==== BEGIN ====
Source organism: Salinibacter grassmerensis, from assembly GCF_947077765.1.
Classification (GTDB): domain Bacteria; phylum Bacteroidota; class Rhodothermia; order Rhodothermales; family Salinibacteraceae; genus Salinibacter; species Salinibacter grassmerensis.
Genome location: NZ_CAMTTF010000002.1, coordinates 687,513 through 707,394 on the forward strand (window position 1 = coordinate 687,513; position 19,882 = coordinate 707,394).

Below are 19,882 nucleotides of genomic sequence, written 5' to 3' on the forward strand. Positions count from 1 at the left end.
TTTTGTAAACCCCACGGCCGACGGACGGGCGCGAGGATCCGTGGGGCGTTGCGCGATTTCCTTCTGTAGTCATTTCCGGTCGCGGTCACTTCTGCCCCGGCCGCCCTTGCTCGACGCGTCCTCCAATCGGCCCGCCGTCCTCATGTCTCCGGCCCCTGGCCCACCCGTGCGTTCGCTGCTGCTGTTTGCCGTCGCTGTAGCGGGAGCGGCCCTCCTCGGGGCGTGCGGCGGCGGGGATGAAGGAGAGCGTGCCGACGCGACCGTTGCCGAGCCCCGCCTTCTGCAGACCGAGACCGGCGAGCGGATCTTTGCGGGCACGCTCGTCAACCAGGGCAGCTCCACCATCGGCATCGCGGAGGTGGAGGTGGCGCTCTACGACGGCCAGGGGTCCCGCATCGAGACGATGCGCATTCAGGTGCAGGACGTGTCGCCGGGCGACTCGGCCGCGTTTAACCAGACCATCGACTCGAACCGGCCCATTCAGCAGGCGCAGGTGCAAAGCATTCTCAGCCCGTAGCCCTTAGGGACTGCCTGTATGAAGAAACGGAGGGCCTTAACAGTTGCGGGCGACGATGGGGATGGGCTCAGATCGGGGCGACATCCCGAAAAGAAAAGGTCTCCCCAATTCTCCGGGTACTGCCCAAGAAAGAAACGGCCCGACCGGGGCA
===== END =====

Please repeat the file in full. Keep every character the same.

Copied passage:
Source organism: Salinibacter grassmerensis, from assembly GCF_947077765.1.
Classification (GTDB): domain Bacteria; phylum Bacteroidota; class Rhodothermia; order Rhodothermales; family Salinibacteraceae; genus Salinibacter; species Salinibacter grassmerensis.
Genome location: NZ_CAMTTF010000002.1, coordinates 687,513 through 707,394 on the forward strand (window position 1 = coordinate 687,513; position 19,882 = coordinate 707,394).

Below are 19,882 nucleotides of genomic sequence, written 5' to 3' on the forward strand. Positions count from 1 at the left end.
TTTTGTAAACCCCACGGCCGACGGACGGGCGCGAGGATCCGTGGGGCGTTGCGCGATTTCCTTCTGTAGTCATTTCCGGTCGCGGTCACTTCTGCCCCGGCCGCCCTTGCTCGACGCGTCCTCCAATCGGCCCGCCGTCCTCATGTCTCCGGCCCCTGGCCCACCCGTGCGTTCGCTGCTGCTGTTTGCCGTCGCTGTAGCGGGAGCGGCCCTCCTCGGGGCGTGCGGCGGCGGGGATGAAGGAGAGCGTGCCGACGCGACCGTTGCCGAGCCCCGCCTTCTGCAGACCGAGACCGGCGAGCGGATCTTTGCGGGCACGCTCGTCAACCAGGGCAGCTCCACCATCGGCATCGCGGAGGTGGAGGTGGCGCTCTACGACGGCCAGGGGTCCCGCATCGAGACGATGCGCATTCAGGTGCAGGACGTGTCGCCGGGCGACTCGGCCGCGTTTAACCAGACCATCGACTCGAACCGGCCCATTCAGCAGGCGCAGGTGCAAAGCATTCTCAGCCCGTAGCCCTTAGGGACTGCCTGTATGAAGAAACGGAGGGCCTTAACAGTTGCGGGCGACGATGGGGATGGGCTCAGATCGGGGCGACATCCCGAAAAGAAAAGGTCTCCCCAATTCTCCGGGTACTGCCCAAGAAAGAAACGGCCCGACCGGGGCA